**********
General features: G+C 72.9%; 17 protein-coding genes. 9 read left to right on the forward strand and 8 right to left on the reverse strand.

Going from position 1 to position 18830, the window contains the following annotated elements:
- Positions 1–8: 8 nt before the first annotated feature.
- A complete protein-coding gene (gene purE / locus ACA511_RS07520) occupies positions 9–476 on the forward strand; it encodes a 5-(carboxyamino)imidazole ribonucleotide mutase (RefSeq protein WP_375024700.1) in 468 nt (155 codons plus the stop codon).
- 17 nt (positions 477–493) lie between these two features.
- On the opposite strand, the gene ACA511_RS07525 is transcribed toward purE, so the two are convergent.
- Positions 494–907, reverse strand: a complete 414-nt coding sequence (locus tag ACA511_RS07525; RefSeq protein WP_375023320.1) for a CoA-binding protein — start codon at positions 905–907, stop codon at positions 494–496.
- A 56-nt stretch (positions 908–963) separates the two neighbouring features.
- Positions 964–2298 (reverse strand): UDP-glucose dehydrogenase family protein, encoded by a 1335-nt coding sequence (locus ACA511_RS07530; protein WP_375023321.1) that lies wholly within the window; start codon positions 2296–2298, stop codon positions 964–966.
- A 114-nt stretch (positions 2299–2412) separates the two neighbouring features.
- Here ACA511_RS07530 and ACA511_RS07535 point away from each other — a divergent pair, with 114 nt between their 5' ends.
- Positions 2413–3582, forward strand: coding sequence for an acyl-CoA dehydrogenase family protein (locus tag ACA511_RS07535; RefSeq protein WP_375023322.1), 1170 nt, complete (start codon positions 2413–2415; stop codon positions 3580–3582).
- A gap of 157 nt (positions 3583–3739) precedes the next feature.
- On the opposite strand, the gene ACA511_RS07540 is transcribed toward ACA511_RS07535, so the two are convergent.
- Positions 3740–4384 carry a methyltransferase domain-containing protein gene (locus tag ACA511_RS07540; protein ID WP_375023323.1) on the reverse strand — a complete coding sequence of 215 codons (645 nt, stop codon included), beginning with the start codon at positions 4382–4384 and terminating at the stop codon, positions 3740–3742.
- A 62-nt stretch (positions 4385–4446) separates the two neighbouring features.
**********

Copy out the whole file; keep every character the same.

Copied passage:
General features: G+C 72.9%; 17 protein-coding genes. 9 read left to right on the forward strand and 8 right to left on the reverse strand.

Going from position 1 to position 18830, the window contains the following annotated elements:
- Positions 1–8: 8 nt before the first annotated feature.
- A complete protein-coding gene (gene purE / locus ACA511_RS07520) occupies positions 9–476 on the forward strand; it encodes a 5-(carboxyamino)imidazole ribonucleotide mutase (RefSeq protein WP_375024700.1) in 468 nt (155 codons plus the stop codon).
- 17 nt (positions 477–493) lie between these two features.
- On the opposite strand, the gene ACA511_RS07525 is transcribed toward purE, so the two are convergent.
- Positions 494–907, reverse strand: a complete 414-nt coding sequence (locus tag ACA511_RS07525; RefSeq protein WP_375023320.1) for a CoA-binding protein — start codon at positions 905–907, stop codon at positions 494–496.
- A 56-nt stretch (positions 908–963) separates the two neighbouring features.
- Positions 964–2298 (reverse strand): UDP-glucose dehydrogenase family protein, encoded by a 1335-nt coding sequence (locus ACA511_RS07530; protein WP_375023321.1) that lies wholly within the window; start codon positions 2296–2298, stop codon positions 964–966.
- A 114-nt stretch (positions 2299–2412) separates the two neighbouring features.
- Here ACA511_RS07530 and ACA511_RS07535 point away from each other — a divergent pair, with 114 nt between their 5' ends.
- Positions 2413–3582, forward strand: coding sequence for an acyl-CoA dehydrogenase family protein (locus tag ACA511_RS07535; RefSeq protein WP_375023322.1), 1170 nt, complete (start codon positions 2413–2415; stop codon positions 3580–3582).
- A gap of 157 nt (positions 3583–3739) precedes the next feature.
- On the opposite strand, the gene ACA511_RS07540 is transcribed toward ACA511_RS07535, so the two are convergent.
- Positions 3740–4384 carry a methyltransferase domain-containing protein gene (locus tag ACA511_RS07540; protein ID WP_375023323.1) on the reverse strand — a complete coding sequence of 215 codons (645 nt, stop codon included), beginning with the start codon at positions 4382–4384 and terminating at the stop codon, positions 3740–3742.
- A 62-nt stretch (positions 4385–4446) separates the two neighbouring features.